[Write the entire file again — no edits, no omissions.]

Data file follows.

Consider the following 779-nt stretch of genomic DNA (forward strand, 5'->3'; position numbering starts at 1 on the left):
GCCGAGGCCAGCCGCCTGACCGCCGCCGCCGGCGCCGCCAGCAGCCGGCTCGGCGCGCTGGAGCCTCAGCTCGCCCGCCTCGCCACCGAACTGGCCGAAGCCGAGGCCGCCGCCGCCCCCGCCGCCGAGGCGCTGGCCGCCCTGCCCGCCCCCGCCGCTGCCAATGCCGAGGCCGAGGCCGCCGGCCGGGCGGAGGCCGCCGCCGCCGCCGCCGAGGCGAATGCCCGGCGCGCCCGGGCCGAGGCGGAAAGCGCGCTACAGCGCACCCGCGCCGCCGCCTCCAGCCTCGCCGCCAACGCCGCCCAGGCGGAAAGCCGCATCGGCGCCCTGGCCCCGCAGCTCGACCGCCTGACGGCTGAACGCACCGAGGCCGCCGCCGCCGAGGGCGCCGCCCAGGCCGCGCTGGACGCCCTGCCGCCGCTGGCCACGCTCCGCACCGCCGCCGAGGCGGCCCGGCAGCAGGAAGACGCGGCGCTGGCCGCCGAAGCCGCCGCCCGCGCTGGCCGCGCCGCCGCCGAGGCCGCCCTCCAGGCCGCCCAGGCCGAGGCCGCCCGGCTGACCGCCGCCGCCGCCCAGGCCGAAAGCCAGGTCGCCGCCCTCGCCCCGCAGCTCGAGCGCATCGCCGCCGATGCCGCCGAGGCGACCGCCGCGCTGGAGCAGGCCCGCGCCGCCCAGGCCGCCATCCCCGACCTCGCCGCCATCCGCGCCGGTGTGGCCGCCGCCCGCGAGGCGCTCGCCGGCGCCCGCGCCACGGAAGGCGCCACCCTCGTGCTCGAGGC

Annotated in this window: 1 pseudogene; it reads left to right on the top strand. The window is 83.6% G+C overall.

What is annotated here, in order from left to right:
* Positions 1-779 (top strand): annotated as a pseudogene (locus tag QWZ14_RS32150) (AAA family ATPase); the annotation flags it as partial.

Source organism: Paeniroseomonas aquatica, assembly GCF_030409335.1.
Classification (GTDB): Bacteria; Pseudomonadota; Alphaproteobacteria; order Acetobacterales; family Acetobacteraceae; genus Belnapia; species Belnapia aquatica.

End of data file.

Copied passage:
Consider the following 779-nt stretch of genomic DNA (forward strand, 5'->3'; position numbering starts at 1 on the left):
GCCGAGGCCAGCCGCCTGACCGCCGCCGCCGGCGCCGCCAGCAGCCGGCTCGGCGCGCTGGAGCCTCAGCTCGCCCGCCTCGCCACCGAACTGGCCGAAGCCGAGGCCGCCGCCGCCCCCGCCGCCGAGGCGCTGGCCGCCCTGCCCGCCCCCGCCGCTGCCAATGCCGAGGCCGAGGCCGCCGGCCGGGCGGAGGCCGCCGCCGCCGCCGCCGAGGCGAATGCCCGGCGCGCCCGGGCCGAGGCGGAAAGCGCGCTACAGCGCACCCGCGCCGCCGCCTCCAGCCTCGCCGCCAACGCCGCCCAGGCGGAAAGCCGCATCGGCGCCCTGGCCCCGCAGCTCGACCGCCTGACGGCTGAACGCACCGAGGCCGCCGCCGCCGAGGGCGCCGCCCAGGCCGCGCTGGACGCCCTGCCGCCGCTGGCCACGCTCCGCACCGCCGCCGAGGCGGCCCGGCAGCAGGAAGACGCGGCGCTGGCCGCCGAAGCCGCCGCCCGCGCTGGCCGCGCCGCCGCCGAGGCCGCCCTCCAGGCCGCCCAGGCCGAGGCCGCCCGGCTGACCGCCGCCGCCGCCCAGGCCGAAAGCCAGGTCGCCGCCCTCGCCCCGCAGCTCGAGCGCATCGCCGCCGATGCCGCCGAGGCGACCGCCGCGCTGGAGCAGGCCCGCGCCGCCCAGGCCGCCATCCCCGACCTCGCCGCCATCCGCGCCGGTGTGGCCGCCGCCCGCGAGGCGCTCGCCGGCGCCCGCGCCACGGAAGGCGCCACCCTCGTGCTCGAGGC

Annotated in this window: 1 pseudogene; it reads left to right on the top strand. The window is 83.6% G+C overall.

What is annotated here, in order from left to right:
* Positions 1-779 (top strand): annotated as a pseudogene (locus tag QWZ14_RS32150) (AAA family ATPase); the annotation flags it as partial.

Source organism: Paeniroseomonas aquatica, assembly GCF_030409335.1.
Classification (GTDB): Bacteria; Pseudomonadota; Alphaproteobacteria; order Acetobacterales; family Acetobacteraceae; genus Belnapia; species Belnapia aquatica.